Words by Sean Walsh

Today JEFF the Brotherhood released Dig the Classics, a six-song collection of covers of their favorite songs from yesteryear. The Nashville duo offers up their distinctive psy-garage style take on cult classics from the likes of Pixies, The Wipers, My Bloody Valentine, Colleen Green, Teenage Fanclub, and Beck.

Is it the most prolific album you’ve ever heard? No. Is it a publicity stunt to promote next year’s follow-up to Hypnotic Nights? Maybe. Is it a demonstration in musical and emotional sincerity? One might believe so. Luckily for us plebian-esque fans, this is just a warm-up for their upcoming East and West Coast tours, in which some new material should undoubtedly be showcased.

The Orrall brothers have really played the fuzz out of these songs, each one resonating with a different psychedelic-garage-fuzz-punk element, truly leaving you stranded in another dimension in time—a dimension which years ago was muddied with mediocre acts striving for their shot at making it out from underneath their dad’s garage door. I remember that time, when the two red-headed boys from Wellsville had a leading children’s series whose theme music happened to be made by in-house band Polaris. Even more interesting, the show’s creators wanted to use a Pixies song for the credits, but could not get the licensing necessary. The Pixies clearly influenced that era—so much so that JEFF the Brotherhood felt the need to cover one of their favorites, “Gouge Away.” This is my favorite cover on the album.

Their take on Colleen Green’s “Cujo” is also particularly good, as new life is pumped into it by the Nashville rockers. Unfortunately, the rest of the release falls a bit short for me. Granted, this is a covers album. I happen to like a lot of the original versions of these songs better. I also think that the song selection is a bit off the beaten path, which is great for that on-top-of-everything-hipster-music-loving fanatic, but probably will not resonate with the same ferociousness in 2015 as if it were released in the nineties. In retrospect, maybe that is their the biggest selling point—the music and artists they have decided to cover on Dig the Classics are not staples of pop culture, but instead indicative of having an important role in the larger garage-rock movement.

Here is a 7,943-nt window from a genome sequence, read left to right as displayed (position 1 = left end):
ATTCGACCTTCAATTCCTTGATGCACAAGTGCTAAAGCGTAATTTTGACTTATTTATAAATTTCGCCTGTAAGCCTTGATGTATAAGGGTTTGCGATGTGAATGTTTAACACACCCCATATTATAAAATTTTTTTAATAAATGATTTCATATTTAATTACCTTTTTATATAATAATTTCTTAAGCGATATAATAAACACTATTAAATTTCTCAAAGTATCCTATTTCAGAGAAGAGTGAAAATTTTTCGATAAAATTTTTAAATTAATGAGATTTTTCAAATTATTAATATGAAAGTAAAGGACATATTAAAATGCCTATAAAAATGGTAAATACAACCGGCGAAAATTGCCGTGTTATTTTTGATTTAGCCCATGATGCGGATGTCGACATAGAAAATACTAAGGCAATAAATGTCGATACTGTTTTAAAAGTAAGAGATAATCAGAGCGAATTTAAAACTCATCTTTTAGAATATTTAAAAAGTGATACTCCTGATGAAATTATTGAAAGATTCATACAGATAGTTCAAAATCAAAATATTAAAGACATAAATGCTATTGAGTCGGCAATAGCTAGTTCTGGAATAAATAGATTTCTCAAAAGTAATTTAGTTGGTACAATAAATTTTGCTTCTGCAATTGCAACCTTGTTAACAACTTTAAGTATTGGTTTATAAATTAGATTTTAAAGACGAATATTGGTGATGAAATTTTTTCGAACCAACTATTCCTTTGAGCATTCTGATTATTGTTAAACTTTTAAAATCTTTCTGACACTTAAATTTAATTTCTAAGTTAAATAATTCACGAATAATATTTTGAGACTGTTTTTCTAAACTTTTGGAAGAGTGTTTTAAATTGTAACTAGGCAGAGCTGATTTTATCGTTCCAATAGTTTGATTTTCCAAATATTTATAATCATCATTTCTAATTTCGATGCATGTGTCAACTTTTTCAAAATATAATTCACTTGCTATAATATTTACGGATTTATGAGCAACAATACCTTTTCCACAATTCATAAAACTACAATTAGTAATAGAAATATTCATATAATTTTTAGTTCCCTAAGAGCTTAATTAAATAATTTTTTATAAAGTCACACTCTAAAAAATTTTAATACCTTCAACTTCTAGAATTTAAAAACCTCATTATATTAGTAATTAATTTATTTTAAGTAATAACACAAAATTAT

Some say garage rock is dead—no, it’s not. In fact, this album may influence the right people to make the next wave of garage-fuzz-psychadelica happen. A movement that needs traction and momentum to fend off all of the absolute heaping piles of trash continuously being churned out of the all-powerful and hungry EDM/shit-pop hype machine. Everyone needs to know that there was a time when the music mattered. It didn’t need to have a dance attached to it, or a smut-filled, not-safe-for-work video in the background. It just needed to be turned the fuck up to eleven and actually heard and felt. This album isn’t so much about their strengths as musicians, but rather their genuine attempts at paying respects to both the music and the artists that paved the way for the artistically and lyrically different in this world full of endless copies of identically boring drones.

JEFF The Brotherhood
‘Dig The Classics’
Warner Brothers Records
© September 30th, 2014



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